Business is at the center of a historic meeting on Monday between Naftali Bennett and United Arab Emirates strongman Sheikh Mohamed bin Zayed, marking the first official visit of an Israeli prime minister to a Gulf country.
Israel’s prime minister’s spokesman, Ofir Gendelman, posted photos of the two men together, tweeting: “Naftali Bennett is currently meeting with Sheikh Mohamed bin Zayed, Crown Prince of Abu Dhabi, at his palace.”
Just a year after the normalization of relations between the two countries, Naftali Bennett arrived in Abu Dhabi, the capital of the United Arab Emirates, on Sunday evening. UAE Foreign Minister Abdullah bin Zayed Al-Nahayane welcomed the head of the Israeli government, saying he was “inspired to be here on the occasion of the Israeli leader’s first official visit”.
On September 15, 2020, the United Arab Emirates and Bahrain became the first Gulf countries to publicly normalize their relations with Israel. Since the signing of these so-called “Abrahamian” agreements, the Emirates and Israel have entered into a number of trade agreements in a variety of sectors ranging from tourism to aviation and financial services.
According to a source in the Israeli delegation in Abu Dhabi, in addition to “meeting with the Crown Prince”, Mr Bennett will meet other officials in the fields of technology, culture and investment.
“Emirates are interested in Mr. Bennett’s experience in high technology and business, as well as Israeli innovation in general,” the source assured.
“Monday’s meetings are expected to strengthen cooperation on a range of issues and primarily focus on trade between the two countries,” he said.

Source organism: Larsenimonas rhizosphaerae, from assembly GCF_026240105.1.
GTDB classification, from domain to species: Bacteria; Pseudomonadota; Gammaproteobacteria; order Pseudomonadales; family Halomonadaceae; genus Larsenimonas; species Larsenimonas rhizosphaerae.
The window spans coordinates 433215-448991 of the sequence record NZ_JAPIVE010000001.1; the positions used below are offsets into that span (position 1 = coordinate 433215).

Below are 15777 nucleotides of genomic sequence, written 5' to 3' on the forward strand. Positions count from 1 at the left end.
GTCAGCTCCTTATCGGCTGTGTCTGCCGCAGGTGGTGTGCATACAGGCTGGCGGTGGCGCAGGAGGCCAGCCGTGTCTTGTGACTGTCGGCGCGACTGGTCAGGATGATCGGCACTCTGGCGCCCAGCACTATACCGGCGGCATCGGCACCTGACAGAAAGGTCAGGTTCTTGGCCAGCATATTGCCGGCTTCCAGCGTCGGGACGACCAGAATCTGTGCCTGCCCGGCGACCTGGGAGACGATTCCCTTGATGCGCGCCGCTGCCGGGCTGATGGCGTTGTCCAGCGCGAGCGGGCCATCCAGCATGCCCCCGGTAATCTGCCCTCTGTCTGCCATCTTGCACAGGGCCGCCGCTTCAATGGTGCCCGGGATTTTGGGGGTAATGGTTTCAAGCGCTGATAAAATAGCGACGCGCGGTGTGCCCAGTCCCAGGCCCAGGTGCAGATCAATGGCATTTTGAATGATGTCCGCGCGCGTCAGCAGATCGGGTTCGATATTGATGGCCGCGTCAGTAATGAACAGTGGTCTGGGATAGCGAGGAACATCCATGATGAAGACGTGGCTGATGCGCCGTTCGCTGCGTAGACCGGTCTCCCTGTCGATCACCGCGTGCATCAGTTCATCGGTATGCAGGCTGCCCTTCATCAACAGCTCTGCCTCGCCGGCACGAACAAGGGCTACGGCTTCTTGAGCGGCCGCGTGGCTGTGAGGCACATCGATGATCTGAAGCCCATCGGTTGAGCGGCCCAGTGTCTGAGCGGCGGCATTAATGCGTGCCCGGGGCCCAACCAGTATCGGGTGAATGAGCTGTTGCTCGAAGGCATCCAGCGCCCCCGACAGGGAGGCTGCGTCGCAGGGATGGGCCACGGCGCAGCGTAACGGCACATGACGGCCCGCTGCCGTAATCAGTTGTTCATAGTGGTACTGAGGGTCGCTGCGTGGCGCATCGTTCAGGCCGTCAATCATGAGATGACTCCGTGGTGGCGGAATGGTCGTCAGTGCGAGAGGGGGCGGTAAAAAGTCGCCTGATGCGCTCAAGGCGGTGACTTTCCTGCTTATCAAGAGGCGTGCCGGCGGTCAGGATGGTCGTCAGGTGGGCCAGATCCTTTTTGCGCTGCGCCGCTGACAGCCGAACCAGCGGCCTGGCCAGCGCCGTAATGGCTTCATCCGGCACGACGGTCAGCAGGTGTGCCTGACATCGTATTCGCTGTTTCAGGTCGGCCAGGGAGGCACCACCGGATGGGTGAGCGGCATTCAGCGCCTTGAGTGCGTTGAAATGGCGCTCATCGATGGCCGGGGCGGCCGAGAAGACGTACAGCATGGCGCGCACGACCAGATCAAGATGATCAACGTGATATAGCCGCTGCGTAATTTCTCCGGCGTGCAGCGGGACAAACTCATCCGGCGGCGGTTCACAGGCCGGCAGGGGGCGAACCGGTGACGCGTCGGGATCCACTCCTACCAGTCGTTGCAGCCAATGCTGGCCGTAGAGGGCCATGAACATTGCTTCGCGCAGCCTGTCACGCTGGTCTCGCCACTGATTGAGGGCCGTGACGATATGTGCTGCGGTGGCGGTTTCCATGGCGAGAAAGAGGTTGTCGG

In an interview with the official UAE news agency WAM, the Israeli leader said he expected “our relations to remain good, especially in the economic sphere”, referring to “a new reality” in the region.
“Cooperation in the field of health and food security will be an important part of mutual cooperation,” Naftali Bennett told state media.
– Emirates Conscience –
“Israel, like the emirate, is a regional trade hub. Our cooperation provides unprecedented economic opportunities not only for us, but for more countries as well,” he said.
As for the Emirate, no official statement has been issued and the media has covered the visit very little, with the local and Arab population still hostile to the Hebrew state and in solidarity with the Palestinians.
The Abrahamic Accords broke with decades of Arab consensus rejecting the establishment of official ties without resolving the Palestinian question, beginning with the end of the illegal occupation of its territories by Israel.
However, he paved the way for similar initiatives with Morocco and Sudan in exchange for the political benefits offered to him by the Americans. Saudi Arabia, the first Arab economy, has, however, rejected any recognition of Israel without a resolution to the conflict with the Palestinians.
But official recognition of Israel does not necessarily imply people’s engagement. In emirates like Bahrain, criticism of Israel often lingers on social networks, with public condemnation against governments in these countries being rare, particularly those hostile to freedom of expression.
In May, an Israeli military crackdown of Palestinian protesters in occupied East Jerusalem, followed by airstrikes on the Gaza Strip, momentarily embarrassed the Jewish state’s new Arab allies. But the relationship lasted, even though the public appearances of their honeymoon came to a halt.
Beyond the economy, the Iranian question is part of the general concerns of Israel and its new Gulf partners. On November 11, the United Arab Emirates and Bahrain conducted their first joint naval maneuvers with the Jewish state with the aim of “improving our collective maritime security capabilities,” according to the US Navy, the head of the exercise. The Islamic Republic is regularly accused of conducting hostile operations in Gulf waters.
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